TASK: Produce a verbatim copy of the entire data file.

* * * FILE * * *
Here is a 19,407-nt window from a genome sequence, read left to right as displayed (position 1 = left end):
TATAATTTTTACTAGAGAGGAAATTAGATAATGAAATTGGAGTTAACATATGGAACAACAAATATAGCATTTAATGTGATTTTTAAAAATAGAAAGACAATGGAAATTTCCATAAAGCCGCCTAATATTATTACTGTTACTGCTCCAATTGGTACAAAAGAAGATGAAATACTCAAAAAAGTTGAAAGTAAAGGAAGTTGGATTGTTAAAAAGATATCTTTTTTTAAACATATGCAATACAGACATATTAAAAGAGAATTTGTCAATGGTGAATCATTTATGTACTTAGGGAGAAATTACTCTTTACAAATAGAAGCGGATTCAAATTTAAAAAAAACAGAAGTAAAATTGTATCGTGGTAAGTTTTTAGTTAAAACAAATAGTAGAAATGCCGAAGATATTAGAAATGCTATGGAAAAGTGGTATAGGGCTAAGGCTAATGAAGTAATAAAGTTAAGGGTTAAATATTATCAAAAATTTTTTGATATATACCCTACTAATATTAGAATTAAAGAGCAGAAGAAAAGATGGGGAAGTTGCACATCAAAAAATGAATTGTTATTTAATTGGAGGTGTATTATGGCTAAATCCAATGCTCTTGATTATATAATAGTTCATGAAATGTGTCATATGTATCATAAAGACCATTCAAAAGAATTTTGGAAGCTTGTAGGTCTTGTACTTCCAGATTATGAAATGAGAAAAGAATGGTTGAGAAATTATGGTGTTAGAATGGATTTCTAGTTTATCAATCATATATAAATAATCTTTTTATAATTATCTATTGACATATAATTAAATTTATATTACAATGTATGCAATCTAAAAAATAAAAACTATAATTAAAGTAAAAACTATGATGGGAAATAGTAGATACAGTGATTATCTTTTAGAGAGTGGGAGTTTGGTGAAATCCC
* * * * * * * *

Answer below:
Here is a 19,407-nt window from a genome sequence, read left to right as displayed (position 1 = left end):
TATAATTTTTACTAGAGAGGAAATTAGATAATGAAATTGGAGTTAACATATGGAACAACAAATATAGCATTTAATGTGATTTTTAAAAATAGAAAGACAATGGAAATTTCCATAAAGCCGCCTAATATTATTACTGTTACTGCTCCAATTGGTACAAAAGAAGATGAAATACTCAAAAAAGTTGAAAGTAAAGGAAGTTGGATTGTTAAAAAGATATCTTTTTTTAAACATATGCAATACAGACATATTAAAAGAGAATTTGTCAATGGTGAATCATTTATGTACTTAGGGAGAAATTACTCTTTACAAATAGAAGCGGATTCAAATTTAAAAAAAACAGAAGTAAAATTGTATCGTGGTAAGTTTTTAGTTAAAACAAATAGTAGAAATGCCGAAGATATTAGAAATGCTATGGAAAAGTGGTATAGGGCTAAGGCTAATGAAGTAATAAAGTTAAGGGTTAAATATTATCAAAAATTTTTTGATATATACCCTACTAATATTAGAATTAAAGAGCAGAAGAAAAGATGGGGAAGTTGCACATCAAAAAATGAATTGTTATTTAATTGGAGGTGTATTATGGCTAAATCCAATGCTCTTGATTATATAATAGTTCATGAAATGTGTCATATGTATCATAAAGACCATTCAAAAGAATTTTGGAAGCTTGTAGGTCTTGTACTTCCAGATTATGAAATGAGAAAAGAATGGTTGAGAAATTATGGTGTTAGAATGGATTTCTAGTTTATCAATCATATATAAATAATCTTTTTATAATTATCTATTGACATATAATTAAATTTATATTACAATGTATGCAATCTAAAAAATAAAAACTATAATTAAAGTAAAAACTATGATGGGAAATAGTAGATACAGTGATTATCTTTTAGAGAGTGGGAGTTTGGTGAAATCCC